Wide-ranging Questions on the Diaconate Considered
LaDuca raises profound and thoughtful questions about the diaconate
Deacon Victor Puscas Comments Off on Wide-ranging Questions on the Diaconate Considered
Once upon a time, I worked as an attorney. I walked into court one day and saw a birthday cake. The judge, sporting a flattop crewcut, invited me to have a piece and explained that it was the birthday of the Marine Corps (Nov. 10). Provocatively, I said, “Oh, yeah … that’s the division of the Navy right?” His face reddening, he replied: “Yes! The men’s division! And the next time you poke fun at my beloved Corps, I’ll hold you in contempt!”
I tell you that story to explain my trepidation in reviewing Deacon Nicholas LaDuca’s book, “Who Do You Say That I Am?” Deacon Nick was born in the Bronx, went to Annapolis, and did 20 years in the Marine Corps. I better not provoke him!
That having been said, the interesting thing for me in reading his book was that it resonated with so many of my own experiences. I live in Illinois, and Deacon Nick lives in Virginia, yet we might as well have been in the same parish.
He raises some profound and thoughtful questions that are universal to the restored diaconate. He points out that, although the restored diaconate has been in existence for over 50 years, there remain a number of existential challenges that confuse the role of the deacon, especially in his relationship to bishops, priests, transitional deacons and the laity.
Deacon Nick stresses that, rather than focusing on what a deacon can do, the emphasis should be on who a deacon is — Christ the Servant, present sacramentally to the people in the church, but more importantly to the people in the marketplace. He explores the concept of vocations, provides a critical analysis of holy orders and offers a review of the most pressing questions facing permanent deacons today, as well as some answers to those questions.
For example, he explores such topics as the reintegration of married men into holy orders, how deacons are perceived in the Church, whether deacons should wear a Roman collar, better uses of the restored diaconate, deacon selection and formation, whether deacons should be compensated for their ministry and the restoration of the bishop-deacon relationship.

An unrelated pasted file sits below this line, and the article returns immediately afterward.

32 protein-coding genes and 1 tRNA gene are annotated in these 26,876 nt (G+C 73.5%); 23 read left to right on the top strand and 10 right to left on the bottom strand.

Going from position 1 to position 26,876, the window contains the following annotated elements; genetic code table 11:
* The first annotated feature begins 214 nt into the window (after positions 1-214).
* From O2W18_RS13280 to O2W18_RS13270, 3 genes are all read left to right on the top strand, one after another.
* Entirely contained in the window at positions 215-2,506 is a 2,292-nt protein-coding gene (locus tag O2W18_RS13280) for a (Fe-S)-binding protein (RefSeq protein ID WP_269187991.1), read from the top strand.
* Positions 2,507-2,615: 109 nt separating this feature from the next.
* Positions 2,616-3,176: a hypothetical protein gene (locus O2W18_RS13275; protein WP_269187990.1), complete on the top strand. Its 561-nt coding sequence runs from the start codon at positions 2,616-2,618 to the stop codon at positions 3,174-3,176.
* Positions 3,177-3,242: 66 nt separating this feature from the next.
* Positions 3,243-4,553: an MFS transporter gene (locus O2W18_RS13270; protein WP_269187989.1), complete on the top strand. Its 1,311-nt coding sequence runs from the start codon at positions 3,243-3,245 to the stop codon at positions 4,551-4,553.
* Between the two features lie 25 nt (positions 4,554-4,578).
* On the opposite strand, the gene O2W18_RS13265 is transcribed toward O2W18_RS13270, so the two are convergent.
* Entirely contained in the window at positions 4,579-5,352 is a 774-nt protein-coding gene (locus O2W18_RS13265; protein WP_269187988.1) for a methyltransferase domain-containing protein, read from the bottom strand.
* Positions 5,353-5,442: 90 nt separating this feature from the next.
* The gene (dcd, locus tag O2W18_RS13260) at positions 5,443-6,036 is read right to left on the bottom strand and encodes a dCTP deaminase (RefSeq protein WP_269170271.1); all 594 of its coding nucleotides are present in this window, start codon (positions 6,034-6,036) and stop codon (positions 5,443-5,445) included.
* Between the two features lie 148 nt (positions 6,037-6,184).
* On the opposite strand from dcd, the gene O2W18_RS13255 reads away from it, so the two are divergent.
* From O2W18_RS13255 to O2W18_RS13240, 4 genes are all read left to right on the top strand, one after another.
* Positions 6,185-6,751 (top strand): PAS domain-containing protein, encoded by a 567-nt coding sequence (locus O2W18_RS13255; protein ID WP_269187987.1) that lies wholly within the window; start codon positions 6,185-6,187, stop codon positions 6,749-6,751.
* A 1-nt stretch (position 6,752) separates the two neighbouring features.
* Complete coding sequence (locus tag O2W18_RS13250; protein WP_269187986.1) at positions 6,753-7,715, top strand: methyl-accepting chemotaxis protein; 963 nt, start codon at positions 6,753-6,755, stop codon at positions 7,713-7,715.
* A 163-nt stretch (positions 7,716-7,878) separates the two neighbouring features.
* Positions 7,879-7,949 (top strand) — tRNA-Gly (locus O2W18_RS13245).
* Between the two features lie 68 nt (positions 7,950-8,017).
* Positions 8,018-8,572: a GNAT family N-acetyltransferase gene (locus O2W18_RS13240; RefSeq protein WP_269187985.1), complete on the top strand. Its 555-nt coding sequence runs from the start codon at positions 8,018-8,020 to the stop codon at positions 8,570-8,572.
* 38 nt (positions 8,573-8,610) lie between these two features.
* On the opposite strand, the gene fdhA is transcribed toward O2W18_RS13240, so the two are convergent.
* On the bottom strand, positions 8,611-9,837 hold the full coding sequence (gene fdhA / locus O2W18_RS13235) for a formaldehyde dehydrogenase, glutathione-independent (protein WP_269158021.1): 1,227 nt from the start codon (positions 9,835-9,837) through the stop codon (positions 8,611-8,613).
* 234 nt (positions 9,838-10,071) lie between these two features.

In addition, he points out a curious sacramental ritual that occurs at the annual Chrism Mass, where bishops and priests renew and strengthen their vocation, but deacons do not. This is true even though all three offices were instituted at the Last Supper, and all are ordained with the same sacred chrism.
This book is neither lengthy (128 pages) nor intimidating. It is written in an easy-to-read, conversational style. I can almost imagine Deacon Nick telling me the things he wrote in his book over a beer and a bowl of pretzels. I just better remember not to insult the Marine Corps! I would very much recommend that everyone, not just deacons, read this book. I believe it will provide a great deal of clarity into the present state of the permanent diaconate in the United States.
DEACON VICTOR PUSCAS is the director of diaconate formation for the Diocese of Joliet, Illinois. He holds a D.Min. degree from Catholic Theological Union in Chicago.